Dozens of volunteers are taking part in the Muslim Community Patrol. New York police have been training them on dealing with issues that they could encounter in their role as community workers.
The Daily Sabah newspaper has the story of newly formed voluntary patrol units that have begun working in New York to ensure the safety of the city's Muslim community.
The patrols began a week after a terrorist attack in the New Zealand city of Christchurch killed 50 worshippers at two mosques.
The organisation's website lays out the goals of the Muslim Community Patrol (MCP), which include protecting community members from “escalating quality-of-life nuisance crimes."
"MCP acts as a liaison between the local police as well as the local community - bridging gaps and providing community services, safety education, and patrol tips for all," the website says.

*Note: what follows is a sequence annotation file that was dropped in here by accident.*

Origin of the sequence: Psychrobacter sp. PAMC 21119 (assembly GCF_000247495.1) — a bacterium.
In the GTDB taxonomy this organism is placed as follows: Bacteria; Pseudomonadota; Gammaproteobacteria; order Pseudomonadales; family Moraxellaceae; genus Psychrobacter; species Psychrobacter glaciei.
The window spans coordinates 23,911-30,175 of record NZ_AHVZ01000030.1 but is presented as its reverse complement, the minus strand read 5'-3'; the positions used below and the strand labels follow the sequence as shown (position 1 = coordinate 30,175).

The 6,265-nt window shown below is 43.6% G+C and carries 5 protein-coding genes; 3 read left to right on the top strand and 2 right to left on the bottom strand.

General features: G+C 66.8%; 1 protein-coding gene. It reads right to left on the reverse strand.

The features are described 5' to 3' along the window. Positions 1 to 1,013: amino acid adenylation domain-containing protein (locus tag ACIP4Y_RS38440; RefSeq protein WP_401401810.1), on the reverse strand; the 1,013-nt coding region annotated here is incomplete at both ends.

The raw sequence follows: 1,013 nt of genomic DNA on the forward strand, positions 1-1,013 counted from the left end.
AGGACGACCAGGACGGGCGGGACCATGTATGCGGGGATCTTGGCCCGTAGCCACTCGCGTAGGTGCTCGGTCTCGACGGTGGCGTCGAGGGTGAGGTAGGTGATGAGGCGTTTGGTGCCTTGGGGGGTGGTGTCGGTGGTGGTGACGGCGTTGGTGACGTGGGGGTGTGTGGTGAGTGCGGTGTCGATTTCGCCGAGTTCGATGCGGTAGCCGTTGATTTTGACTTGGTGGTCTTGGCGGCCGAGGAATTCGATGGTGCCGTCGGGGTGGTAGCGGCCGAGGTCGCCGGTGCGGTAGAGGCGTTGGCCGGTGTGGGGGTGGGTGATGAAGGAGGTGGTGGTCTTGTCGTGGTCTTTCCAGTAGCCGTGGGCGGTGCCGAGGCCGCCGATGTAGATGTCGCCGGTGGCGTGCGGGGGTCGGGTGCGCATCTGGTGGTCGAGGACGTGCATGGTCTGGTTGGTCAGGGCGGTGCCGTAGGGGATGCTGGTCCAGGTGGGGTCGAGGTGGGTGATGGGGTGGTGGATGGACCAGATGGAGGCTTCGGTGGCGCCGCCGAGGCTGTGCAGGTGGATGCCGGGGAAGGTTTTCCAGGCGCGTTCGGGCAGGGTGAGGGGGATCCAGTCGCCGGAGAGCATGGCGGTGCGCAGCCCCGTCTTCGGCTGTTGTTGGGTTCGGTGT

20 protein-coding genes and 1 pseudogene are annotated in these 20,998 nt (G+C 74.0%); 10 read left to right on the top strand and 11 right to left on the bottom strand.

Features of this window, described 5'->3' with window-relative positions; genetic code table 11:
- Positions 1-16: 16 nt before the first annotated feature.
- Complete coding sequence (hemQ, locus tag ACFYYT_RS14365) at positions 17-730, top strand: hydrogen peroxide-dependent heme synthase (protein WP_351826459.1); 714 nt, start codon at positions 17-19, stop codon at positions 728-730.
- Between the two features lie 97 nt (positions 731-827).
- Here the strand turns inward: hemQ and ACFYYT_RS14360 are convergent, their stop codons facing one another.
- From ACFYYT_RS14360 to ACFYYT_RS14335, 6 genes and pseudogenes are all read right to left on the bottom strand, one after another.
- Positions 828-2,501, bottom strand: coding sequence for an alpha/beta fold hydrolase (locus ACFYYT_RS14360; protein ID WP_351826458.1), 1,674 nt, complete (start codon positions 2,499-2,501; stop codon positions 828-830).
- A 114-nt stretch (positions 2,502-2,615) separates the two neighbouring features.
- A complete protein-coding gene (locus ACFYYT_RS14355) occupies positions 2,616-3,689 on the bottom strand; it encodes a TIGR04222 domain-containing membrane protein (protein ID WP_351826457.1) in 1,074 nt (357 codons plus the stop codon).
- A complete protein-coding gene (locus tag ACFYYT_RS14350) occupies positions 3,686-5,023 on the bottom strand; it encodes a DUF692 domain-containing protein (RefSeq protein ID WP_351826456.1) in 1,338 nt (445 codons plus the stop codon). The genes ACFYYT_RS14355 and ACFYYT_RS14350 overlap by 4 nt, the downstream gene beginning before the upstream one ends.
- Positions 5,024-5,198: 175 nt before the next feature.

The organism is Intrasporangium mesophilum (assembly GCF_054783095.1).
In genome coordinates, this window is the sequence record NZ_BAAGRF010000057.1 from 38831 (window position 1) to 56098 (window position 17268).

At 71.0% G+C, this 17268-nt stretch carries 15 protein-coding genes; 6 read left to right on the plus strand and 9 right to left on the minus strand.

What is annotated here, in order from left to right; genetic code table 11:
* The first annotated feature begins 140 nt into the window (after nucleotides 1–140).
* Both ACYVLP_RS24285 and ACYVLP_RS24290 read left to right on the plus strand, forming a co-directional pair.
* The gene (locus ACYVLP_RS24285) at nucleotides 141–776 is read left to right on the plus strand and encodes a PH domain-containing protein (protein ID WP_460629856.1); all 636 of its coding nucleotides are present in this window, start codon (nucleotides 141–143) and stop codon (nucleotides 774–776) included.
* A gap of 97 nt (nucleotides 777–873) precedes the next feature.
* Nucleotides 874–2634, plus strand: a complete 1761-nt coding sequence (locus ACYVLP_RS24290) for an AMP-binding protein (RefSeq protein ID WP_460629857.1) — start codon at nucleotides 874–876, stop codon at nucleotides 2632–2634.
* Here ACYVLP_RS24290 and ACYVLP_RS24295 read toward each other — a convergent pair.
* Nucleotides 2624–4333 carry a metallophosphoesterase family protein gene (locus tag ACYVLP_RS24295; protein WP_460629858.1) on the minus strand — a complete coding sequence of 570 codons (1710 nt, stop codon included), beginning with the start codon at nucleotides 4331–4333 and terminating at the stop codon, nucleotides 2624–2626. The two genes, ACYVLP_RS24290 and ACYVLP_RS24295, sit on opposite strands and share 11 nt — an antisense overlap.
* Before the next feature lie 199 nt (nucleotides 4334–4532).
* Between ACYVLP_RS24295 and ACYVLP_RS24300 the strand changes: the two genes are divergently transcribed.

So far some 50 volunteers have signed up to take part in the MCP. They've been trained in a range of services, including how to deal with family and financial problems, drug abuse, depression and suicide.
The MCP is planning to assist not only Muslims, but also non-Muslims with, for example, food deliveries for homeless people in the city's midtown.
The New York Police Department (NYPD) trained the volunteers, but the group will remain unarmed, officials noted.
Brooklyn Mayor Eric Adams highlighted the growing role of community patrols in assisting police work and helping community members out. He added that Brooklyn's Jewish community already has similar patrol units.